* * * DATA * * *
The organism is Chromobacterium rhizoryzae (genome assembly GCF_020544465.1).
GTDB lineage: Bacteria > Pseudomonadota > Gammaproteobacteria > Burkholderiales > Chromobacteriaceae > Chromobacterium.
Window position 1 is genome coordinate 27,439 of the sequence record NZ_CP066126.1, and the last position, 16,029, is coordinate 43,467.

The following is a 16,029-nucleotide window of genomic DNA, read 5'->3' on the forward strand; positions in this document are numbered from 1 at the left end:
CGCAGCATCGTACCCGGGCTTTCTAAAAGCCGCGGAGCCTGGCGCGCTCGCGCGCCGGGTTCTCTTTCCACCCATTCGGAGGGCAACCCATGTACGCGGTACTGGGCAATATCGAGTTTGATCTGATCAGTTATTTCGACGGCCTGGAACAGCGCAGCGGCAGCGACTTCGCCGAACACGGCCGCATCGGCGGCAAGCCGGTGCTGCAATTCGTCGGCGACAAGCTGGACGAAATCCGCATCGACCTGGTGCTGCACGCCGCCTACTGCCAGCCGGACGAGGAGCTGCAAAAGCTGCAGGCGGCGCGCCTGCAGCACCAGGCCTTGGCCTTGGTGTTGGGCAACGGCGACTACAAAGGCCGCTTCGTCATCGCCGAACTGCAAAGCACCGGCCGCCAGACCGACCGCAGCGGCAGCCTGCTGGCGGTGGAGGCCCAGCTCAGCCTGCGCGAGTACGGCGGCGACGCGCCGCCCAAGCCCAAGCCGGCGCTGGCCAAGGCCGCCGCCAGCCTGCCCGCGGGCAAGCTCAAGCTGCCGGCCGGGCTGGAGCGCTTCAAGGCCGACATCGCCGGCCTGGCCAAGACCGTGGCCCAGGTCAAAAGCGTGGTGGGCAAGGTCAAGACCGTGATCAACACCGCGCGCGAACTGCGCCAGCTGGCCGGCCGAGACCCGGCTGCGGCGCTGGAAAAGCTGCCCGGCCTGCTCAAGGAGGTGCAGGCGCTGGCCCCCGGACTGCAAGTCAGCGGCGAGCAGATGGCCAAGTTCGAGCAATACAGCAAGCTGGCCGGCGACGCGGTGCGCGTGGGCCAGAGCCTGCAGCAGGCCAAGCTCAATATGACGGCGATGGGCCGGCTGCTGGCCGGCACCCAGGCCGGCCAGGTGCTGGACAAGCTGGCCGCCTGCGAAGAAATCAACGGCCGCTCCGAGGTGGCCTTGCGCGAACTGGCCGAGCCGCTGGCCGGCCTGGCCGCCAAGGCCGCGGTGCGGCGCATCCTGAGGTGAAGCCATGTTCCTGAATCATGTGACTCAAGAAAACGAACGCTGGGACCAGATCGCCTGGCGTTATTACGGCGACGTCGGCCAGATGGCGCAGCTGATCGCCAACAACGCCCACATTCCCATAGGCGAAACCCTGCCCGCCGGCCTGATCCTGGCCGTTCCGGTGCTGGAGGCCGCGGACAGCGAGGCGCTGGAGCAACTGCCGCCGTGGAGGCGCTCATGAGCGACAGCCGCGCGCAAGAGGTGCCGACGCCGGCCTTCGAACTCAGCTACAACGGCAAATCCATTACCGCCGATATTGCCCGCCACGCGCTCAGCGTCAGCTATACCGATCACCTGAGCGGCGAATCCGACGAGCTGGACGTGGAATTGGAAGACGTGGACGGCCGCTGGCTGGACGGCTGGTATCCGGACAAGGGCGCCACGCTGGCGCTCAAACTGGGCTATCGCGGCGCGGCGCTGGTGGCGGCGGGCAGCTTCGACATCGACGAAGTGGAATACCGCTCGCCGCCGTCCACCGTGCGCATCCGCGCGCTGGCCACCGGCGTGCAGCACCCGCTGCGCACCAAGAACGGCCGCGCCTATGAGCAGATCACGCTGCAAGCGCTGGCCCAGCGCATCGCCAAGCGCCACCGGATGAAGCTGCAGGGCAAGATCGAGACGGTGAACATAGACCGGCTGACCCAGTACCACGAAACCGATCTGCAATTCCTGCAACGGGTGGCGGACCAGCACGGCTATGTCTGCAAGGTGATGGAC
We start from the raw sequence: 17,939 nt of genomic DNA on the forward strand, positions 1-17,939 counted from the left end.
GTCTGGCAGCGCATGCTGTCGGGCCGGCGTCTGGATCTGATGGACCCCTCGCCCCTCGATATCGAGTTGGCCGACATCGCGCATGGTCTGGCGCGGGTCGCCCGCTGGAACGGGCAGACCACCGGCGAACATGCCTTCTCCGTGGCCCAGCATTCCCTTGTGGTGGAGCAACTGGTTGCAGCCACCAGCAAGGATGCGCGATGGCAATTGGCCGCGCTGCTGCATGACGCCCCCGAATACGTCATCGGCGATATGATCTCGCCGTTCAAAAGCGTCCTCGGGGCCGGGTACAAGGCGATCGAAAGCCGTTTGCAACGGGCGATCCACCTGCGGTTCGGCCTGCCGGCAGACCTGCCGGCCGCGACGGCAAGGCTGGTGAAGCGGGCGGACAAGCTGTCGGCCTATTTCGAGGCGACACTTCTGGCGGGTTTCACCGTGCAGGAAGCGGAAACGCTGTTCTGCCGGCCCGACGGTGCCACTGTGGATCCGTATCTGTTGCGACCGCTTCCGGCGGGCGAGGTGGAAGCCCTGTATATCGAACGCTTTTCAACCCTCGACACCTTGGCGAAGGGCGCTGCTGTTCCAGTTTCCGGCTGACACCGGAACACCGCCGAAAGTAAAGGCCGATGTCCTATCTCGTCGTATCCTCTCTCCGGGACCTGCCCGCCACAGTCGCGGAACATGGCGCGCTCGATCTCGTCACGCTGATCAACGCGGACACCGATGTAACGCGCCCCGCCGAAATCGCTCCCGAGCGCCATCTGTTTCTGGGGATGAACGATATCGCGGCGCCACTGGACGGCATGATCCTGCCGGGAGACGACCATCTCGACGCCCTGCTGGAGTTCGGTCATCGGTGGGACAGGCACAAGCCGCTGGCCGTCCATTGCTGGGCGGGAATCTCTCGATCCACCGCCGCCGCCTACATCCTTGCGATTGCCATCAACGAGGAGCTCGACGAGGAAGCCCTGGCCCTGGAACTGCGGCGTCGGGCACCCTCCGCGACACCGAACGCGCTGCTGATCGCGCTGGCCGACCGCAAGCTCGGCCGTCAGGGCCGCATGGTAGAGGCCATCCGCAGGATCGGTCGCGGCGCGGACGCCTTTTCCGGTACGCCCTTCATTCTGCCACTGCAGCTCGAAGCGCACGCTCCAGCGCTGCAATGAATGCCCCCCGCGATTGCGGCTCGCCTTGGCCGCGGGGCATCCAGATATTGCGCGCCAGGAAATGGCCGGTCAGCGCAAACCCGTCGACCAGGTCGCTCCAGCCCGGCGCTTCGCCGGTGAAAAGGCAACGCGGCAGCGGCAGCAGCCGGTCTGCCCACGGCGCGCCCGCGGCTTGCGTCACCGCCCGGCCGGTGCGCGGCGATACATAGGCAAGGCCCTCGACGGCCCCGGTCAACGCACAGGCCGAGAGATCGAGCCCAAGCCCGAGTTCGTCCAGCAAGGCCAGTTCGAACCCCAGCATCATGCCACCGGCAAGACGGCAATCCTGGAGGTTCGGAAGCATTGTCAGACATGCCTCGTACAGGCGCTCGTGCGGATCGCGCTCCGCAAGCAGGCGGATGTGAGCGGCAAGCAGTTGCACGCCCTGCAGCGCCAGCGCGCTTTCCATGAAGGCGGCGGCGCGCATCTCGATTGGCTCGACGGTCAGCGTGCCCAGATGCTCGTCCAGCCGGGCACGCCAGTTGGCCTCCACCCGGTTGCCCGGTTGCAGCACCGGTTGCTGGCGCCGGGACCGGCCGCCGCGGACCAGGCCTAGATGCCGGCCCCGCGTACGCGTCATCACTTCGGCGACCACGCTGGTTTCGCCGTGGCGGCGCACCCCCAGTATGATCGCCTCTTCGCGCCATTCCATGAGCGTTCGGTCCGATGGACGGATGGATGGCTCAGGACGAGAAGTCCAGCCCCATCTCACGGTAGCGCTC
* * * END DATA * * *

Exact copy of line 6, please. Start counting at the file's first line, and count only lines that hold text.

We start from the raw sequence: 17,939 nt of genomic DNA on the forward strand, positions 1-17,939 counted from the left end.